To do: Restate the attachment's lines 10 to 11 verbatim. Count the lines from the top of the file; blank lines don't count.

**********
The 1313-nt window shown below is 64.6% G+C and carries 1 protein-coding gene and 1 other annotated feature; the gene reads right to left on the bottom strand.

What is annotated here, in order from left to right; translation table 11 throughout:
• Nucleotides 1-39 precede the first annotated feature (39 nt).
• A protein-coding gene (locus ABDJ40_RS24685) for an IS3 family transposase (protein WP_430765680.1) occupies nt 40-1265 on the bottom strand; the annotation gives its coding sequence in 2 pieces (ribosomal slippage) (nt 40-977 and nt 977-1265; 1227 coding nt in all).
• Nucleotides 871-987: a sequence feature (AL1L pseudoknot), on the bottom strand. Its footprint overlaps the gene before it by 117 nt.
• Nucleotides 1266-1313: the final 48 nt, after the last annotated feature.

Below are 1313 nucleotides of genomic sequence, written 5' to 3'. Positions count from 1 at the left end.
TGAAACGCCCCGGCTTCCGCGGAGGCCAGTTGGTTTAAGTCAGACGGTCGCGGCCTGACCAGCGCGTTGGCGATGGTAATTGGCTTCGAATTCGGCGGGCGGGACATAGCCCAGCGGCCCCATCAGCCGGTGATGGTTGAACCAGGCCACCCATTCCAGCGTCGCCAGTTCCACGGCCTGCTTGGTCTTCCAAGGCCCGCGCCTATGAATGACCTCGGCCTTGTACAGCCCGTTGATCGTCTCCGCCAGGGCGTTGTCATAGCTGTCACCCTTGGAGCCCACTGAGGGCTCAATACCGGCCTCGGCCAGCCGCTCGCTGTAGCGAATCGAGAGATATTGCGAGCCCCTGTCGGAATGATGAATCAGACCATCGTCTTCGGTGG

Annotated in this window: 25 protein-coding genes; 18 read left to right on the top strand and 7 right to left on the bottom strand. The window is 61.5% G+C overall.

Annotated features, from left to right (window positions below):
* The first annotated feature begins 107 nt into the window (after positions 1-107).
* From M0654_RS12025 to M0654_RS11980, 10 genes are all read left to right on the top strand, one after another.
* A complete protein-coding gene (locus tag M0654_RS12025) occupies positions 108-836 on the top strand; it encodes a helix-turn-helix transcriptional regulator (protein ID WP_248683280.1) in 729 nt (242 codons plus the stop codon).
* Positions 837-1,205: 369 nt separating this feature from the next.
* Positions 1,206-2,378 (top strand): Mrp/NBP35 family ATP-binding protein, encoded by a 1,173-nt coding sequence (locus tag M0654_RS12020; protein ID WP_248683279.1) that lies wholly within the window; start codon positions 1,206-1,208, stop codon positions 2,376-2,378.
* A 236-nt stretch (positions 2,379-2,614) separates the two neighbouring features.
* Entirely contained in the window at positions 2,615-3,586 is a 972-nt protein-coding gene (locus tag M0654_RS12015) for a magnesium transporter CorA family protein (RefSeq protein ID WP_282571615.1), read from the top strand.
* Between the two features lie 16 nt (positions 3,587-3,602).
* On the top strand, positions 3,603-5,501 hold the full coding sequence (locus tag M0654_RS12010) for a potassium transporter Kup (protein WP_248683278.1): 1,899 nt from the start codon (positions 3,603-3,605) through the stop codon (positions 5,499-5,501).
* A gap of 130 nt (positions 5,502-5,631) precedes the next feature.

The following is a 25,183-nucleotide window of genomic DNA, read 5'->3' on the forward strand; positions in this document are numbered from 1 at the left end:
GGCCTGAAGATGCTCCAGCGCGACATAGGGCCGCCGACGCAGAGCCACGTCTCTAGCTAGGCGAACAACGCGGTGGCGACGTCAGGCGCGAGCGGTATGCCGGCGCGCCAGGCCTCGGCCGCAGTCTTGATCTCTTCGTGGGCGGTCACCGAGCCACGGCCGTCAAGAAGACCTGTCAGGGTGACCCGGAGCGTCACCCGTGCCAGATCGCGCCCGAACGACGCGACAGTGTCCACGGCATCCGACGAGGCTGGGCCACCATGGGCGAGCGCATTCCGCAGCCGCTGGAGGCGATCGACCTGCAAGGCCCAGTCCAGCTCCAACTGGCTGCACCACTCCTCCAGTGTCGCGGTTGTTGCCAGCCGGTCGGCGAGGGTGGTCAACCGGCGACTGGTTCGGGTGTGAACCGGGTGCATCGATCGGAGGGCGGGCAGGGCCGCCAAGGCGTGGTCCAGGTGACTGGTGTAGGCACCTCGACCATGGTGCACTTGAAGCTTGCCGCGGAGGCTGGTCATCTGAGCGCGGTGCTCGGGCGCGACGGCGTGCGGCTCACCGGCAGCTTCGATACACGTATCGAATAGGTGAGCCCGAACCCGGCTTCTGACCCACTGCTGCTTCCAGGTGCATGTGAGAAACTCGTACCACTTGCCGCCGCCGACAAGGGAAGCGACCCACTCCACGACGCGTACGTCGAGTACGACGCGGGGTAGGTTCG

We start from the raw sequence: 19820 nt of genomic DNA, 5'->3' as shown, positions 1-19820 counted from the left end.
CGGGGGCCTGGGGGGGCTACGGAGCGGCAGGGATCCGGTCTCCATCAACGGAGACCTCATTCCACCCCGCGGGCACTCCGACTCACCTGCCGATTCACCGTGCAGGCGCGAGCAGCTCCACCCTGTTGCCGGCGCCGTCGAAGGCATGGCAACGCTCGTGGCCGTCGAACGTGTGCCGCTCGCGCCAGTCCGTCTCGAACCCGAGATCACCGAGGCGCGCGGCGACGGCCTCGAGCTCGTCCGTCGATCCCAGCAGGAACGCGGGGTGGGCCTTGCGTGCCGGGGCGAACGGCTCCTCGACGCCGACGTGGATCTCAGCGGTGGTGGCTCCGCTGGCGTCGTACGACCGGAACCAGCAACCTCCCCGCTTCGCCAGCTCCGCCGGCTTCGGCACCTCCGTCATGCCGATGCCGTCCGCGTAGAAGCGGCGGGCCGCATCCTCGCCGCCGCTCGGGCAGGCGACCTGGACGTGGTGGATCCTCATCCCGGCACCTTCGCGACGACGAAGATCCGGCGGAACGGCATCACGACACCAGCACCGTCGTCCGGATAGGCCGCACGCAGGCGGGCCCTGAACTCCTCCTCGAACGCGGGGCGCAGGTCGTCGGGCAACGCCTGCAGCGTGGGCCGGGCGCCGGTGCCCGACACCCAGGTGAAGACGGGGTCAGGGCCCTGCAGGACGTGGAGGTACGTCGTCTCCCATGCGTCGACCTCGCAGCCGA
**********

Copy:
Annotated features, from left to right (window positions below):
* The first annotated feature begins 107 nt into the window (after positions 1-107).